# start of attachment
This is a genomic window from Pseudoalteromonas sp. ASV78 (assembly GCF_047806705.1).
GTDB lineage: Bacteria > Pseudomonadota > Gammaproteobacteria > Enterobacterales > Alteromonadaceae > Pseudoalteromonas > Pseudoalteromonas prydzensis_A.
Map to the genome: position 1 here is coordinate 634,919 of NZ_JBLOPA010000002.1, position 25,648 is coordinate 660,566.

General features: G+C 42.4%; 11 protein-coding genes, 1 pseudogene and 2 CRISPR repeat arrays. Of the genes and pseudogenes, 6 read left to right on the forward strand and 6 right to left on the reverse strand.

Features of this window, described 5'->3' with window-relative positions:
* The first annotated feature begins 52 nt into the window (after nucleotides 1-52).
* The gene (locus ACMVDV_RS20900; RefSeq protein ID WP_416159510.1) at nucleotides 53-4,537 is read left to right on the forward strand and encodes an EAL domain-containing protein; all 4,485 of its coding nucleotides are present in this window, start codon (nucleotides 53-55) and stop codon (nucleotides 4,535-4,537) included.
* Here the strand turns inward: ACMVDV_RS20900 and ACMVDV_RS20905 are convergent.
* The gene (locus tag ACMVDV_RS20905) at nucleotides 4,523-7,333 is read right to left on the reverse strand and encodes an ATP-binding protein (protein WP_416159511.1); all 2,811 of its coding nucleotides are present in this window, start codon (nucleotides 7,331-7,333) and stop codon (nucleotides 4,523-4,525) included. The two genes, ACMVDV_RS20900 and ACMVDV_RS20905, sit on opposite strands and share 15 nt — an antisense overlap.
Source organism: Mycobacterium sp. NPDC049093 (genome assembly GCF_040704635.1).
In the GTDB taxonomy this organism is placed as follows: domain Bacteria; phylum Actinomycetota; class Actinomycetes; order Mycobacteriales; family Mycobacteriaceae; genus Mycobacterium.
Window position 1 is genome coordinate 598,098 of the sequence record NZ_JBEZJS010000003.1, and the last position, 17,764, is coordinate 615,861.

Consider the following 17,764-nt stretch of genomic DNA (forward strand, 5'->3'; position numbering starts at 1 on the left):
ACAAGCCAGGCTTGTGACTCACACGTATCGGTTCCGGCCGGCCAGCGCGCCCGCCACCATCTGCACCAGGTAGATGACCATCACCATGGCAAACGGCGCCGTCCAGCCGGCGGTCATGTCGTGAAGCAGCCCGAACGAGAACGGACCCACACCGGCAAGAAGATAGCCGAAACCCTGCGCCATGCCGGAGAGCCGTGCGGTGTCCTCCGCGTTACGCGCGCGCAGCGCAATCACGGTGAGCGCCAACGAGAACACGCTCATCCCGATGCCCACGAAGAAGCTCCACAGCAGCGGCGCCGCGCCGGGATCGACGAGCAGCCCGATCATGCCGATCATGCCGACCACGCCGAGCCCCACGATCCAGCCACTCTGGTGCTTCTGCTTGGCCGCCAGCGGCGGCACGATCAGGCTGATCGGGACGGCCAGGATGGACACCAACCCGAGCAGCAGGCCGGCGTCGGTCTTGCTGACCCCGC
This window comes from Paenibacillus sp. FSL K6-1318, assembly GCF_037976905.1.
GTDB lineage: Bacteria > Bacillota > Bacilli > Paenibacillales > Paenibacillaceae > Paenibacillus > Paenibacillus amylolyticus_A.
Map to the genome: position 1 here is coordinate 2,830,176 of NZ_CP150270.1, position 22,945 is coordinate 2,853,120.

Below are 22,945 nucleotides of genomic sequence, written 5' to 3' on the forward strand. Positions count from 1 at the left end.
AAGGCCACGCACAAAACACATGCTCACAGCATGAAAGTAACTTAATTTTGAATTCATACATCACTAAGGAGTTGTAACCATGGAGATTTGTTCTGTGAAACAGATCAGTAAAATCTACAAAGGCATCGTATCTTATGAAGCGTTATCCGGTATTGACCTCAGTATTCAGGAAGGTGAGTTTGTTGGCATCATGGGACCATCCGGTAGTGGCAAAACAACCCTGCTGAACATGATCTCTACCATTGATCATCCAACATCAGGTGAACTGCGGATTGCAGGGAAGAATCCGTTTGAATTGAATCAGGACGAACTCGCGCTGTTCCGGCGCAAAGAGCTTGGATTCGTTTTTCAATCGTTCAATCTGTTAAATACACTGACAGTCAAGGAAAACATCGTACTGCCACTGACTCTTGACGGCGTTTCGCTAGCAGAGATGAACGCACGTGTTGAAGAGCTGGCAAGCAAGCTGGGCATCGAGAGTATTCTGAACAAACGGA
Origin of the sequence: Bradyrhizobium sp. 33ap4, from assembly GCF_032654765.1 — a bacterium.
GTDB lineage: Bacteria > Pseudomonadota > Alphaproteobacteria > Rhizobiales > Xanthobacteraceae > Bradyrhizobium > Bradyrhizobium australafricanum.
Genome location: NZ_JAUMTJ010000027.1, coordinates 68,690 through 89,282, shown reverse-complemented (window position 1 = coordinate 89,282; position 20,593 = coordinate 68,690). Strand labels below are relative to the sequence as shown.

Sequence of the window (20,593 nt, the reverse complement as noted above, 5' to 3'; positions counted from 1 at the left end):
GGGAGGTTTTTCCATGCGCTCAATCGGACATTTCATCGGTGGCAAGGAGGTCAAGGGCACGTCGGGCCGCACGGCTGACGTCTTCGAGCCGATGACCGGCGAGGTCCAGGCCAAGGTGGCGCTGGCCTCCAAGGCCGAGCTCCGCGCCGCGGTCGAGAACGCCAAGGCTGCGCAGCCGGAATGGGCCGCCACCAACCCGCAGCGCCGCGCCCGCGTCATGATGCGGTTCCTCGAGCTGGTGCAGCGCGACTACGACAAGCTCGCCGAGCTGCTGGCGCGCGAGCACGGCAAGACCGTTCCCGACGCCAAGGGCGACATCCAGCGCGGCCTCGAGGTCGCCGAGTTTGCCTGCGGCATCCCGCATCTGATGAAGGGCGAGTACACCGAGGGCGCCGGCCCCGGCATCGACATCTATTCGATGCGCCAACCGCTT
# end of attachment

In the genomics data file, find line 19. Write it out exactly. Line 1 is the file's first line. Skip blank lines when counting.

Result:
AAGGCCACGCACAAAACACATGCTCACAGCATGAAAGTAACTTAATTTTGAATTCATACATCACTAAGGAGTTGTAACCATGGAGATTTGTTCTGTGAAACAGATCAGTAAAATCTACAAAGGCATCGTATCTTATGAAGCGTTATCCGGTATTGACCTCAGTATTCAGGAAGGTGAGTTTGTTGGCATCATGGGACCATCCGGTAGTGGCAAAACAACCCTGCTGAACATGATCTCTACCATTGATCATCCAACATCAGGTGAACTGCGGATTGCAGGGAAGAATCCGTTTGAATTGAATCAGGACGAACTCGCGCTGTTCCGGCGCAAAGAGCTTGGATTCGTTTTTCAATCGTTCAATCTGTTAAATACACTGACAGTCAAGGAAAACATCGTACTGCCACTGACTCTTGACGGCGTTTCGCTAGCAGAGATGAACGCACGTGTTGAAGAGCTGGCAAGCAAGCTGGGCATCGAGAGTATTCTGAACAAACGGA